Logie Danson was born in Aberdeen, Scotland, where he served as a curate after his ordination. His first posting in the East was at Seremban in Negri Sembilan in 1911. After his consecration as Bishop of Kuching, he came to Sarawak in 1918. His episcopate was a period of much building activity, outreach among the Iban, and serious promotion of the indigenous ministry.After his retirement from Sarawak, he served as Provost of St.Mary’s, Edinburgh, and later Bishop of Edinburgh. He passed away in December 1946.
NOEL BARING HUDSON (1932 – 1937)
Noel Baring Hudson had been vicar of St.John’s, in Newcastle-upon-Tyne, when he was called to Sarawak in 1931. His arrival here coincided with the worst part of the depression. He husbanded the scarce resources to the best of his ability. The Ordination Test School for training local clergy was started during Hudson’s episcopate, when he invited the Mirfield fathers work in the Diocese. After his resignation from Sarawak Hudson became Secretary of the SPG, Bishop of St.Albans, Newcastle and later Ely. He passed away in October 1970.
FRANCIS SEPTIMUS HOLLIS (1938 – 1948)
Francis Hollis was trained for the sacred ministry at Dorchester Missionary College, where he was ordained in 1913/14. He came to Sarawak in 1916 and served at the Cathedral and as principal of St.Thomas School until 1923, when he was put in charge at St.James Quop.
He was made Archdeacon of Sarawak in 1934, and consecrated Bishop of Sarawak in 1938.
Hollis’ episcopate was violently disrupted by the war. Internment from 1941 to 1945 seriously undermined his health, and in 1948 he resigned the see after 32 years of service in Sarawak. He served as Assistant Bishop of Leicester until he passed away in February 1955.
NIGEL CORNWALL (1949 – 1962)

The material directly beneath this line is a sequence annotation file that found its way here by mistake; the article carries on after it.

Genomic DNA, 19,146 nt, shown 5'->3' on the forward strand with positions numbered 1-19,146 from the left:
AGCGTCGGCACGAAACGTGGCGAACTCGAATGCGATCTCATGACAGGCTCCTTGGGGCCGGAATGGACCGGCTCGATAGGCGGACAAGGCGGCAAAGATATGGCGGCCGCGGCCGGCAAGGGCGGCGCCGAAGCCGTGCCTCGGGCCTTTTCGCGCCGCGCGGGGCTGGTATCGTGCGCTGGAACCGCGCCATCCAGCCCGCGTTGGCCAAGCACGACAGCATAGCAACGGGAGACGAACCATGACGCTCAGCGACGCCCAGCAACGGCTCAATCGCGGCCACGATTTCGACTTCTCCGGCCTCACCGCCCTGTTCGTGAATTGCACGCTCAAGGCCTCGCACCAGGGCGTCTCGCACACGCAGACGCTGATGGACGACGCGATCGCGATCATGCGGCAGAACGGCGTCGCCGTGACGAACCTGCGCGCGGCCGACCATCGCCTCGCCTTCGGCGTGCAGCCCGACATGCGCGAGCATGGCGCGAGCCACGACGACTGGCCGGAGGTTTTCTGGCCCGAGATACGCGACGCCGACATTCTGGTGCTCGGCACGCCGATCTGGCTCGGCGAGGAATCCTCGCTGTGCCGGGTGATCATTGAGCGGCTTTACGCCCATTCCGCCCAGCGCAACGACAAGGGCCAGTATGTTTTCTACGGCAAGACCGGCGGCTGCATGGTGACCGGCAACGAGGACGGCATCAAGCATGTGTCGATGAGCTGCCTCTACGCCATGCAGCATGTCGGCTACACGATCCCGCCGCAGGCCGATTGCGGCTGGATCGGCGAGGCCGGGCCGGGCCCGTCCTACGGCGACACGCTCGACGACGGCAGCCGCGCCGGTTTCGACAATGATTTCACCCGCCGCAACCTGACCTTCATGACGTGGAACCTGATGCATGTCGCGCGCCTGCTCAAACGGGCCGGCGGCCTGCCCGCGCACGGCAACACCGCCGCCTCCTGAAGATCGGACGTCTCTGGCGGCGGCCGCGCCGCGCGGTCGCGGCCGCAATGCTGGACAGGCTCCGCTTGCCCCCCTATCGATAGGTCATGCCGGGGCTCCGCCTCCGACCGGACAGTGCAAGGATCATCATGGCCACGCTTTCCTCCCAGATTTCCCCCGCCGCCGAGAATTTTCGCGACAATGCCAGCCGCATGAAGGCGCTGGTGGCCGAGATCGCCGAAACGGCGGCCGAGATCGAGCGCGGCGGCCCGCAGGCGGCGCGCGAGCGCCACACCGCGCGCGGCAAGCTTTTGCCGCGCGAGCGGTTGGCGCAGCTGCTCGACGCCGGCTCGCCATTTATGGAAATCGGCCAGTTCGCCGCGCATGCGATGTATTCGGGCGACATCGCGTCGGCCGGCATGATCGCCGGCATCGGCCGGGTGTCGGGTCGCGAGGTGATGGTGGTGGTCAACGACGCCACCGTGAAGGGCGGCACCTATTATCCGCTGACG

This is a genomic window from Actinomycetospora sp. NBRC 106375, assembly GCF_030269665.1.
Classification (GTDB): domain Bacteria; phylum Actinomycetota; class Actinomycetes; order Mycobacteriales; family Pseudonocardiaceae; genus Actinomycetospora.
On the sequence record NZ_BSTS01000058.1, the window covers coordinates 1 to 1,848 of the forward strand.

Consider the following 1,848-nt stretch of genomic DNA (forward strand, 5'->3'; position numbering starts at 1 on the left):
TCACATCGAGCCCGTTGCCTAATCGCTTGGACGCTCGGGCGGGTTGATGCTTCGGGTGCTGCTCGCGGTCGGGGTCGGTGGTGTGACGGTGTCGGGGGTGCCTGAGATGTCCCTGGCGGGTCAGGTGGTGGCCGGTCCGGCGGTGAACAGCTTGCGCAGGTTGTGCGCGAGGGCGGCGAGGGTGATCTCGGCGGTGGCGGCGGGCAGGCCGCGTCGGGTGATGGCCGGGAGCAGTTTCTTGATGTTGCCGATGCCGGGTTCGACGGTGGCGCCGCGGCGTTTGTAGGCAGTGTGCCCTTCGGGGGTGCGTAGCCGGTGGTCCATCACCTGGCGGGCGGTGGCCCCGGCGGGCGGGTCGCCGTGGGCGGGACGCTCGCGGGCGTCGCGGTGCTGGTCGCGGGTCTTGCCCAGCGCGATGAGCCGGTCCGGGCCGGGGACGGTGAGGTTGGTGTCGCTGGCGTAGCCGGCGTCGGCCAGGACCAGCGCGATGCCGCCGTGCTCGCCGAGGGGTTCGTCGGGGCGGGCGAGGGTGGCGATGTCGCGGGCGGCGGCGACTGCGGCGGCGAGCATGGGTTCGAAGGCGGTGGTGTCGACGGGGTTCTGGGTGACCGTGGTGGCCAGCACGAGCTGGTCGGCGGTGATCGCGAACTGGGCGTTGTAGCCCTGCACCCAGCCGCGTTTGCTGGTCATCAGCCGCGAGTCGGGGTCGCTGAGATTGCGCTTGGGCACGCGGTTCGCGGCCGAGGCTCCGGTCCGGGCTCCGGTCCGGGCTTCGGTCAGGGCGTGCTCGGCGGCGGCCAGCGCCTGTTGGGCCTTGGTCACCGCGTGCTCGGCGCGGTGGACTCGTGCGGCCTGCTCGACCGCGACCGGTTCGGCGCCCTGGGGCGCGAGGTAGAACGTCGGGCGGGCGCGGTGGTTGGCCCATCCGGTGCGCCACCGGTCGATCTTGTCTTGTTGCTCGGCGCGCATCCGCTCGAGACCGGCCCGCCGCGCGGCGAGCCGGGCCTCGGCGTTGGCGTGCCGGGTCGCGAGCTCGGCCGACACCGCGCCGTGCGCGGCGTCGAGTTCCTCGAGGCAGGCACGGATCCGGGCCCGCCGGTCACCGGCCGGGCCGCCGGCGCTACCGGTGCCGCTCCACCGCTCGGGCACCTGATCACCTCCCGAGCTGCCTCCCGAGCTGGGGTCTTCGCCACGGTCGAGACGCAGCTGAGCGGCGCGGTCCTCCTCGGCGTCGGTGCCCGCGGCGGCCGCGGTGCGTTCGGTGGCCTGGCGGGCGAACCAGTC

Nigel Cornwall was consecrated Bishop in Westminster Abbey on 1 November 1949 and enthroned as Bishop of Borneo on 20 December the same year in Kuching. He had been a missionary in the Diocese of Masai, Tanganyika, from 1939, and from 1944 had been headmaster at Chidya. After the war and prior to his consecration he also worked as a missionary in Ceylon (now Sri Lanka). His episcopacy coincided with the post war reconstruction and preparation for Sarawak’s independence within Malaysia. As a means of training local men for the priesthood a theological school – the present House of the Epiphany- was started in 1952. The highpoint of his episcopate was the construction of the new St. Thomas’s Cathedral in Kuching. It was also during his time that the Centenary of the Founding of the Anglican Church in Borneo was celebrated on a grand scale. (The celebrations did not take place till 1955, seven years late, because of the conditions prevailing in Sarawak following the devastating World War and the effects of the Japanese occupation.) For nearly one and a half years, till April 1956, he acted as the principal of St. Thomas’ School. The policy of the Mission at that time was that the Principal must be a missionary and if possible a priest. He decided to carry out the duties of the principal, himself till Rev. Norman Keen came to take charge of the school. Whenever he could afford the time, he traveled widely visiting parts of the diocese. To prepare himself to cope with the harsh conditions available in the stations in the interior, he used to sleep on the floor in the Bishop’s house. Nigel Cornwall was a keen sportsman. He had played hockey for the All European Team while in Ceylon and turned up for, the Kuching Civilians’ hockey team regularly. Late in life, in 1960, he married another Missionary worker whom he had met while working in Ceylon. During one of his sermons he was to declare, “In the past I used to talk about love and preach about love. But until I met her and married her, I did not know the real power of love”. Nigel Cornwall returned to England in September 1962 and for a time served as the Assistant Bishop of Wichester. He passed away in 1984.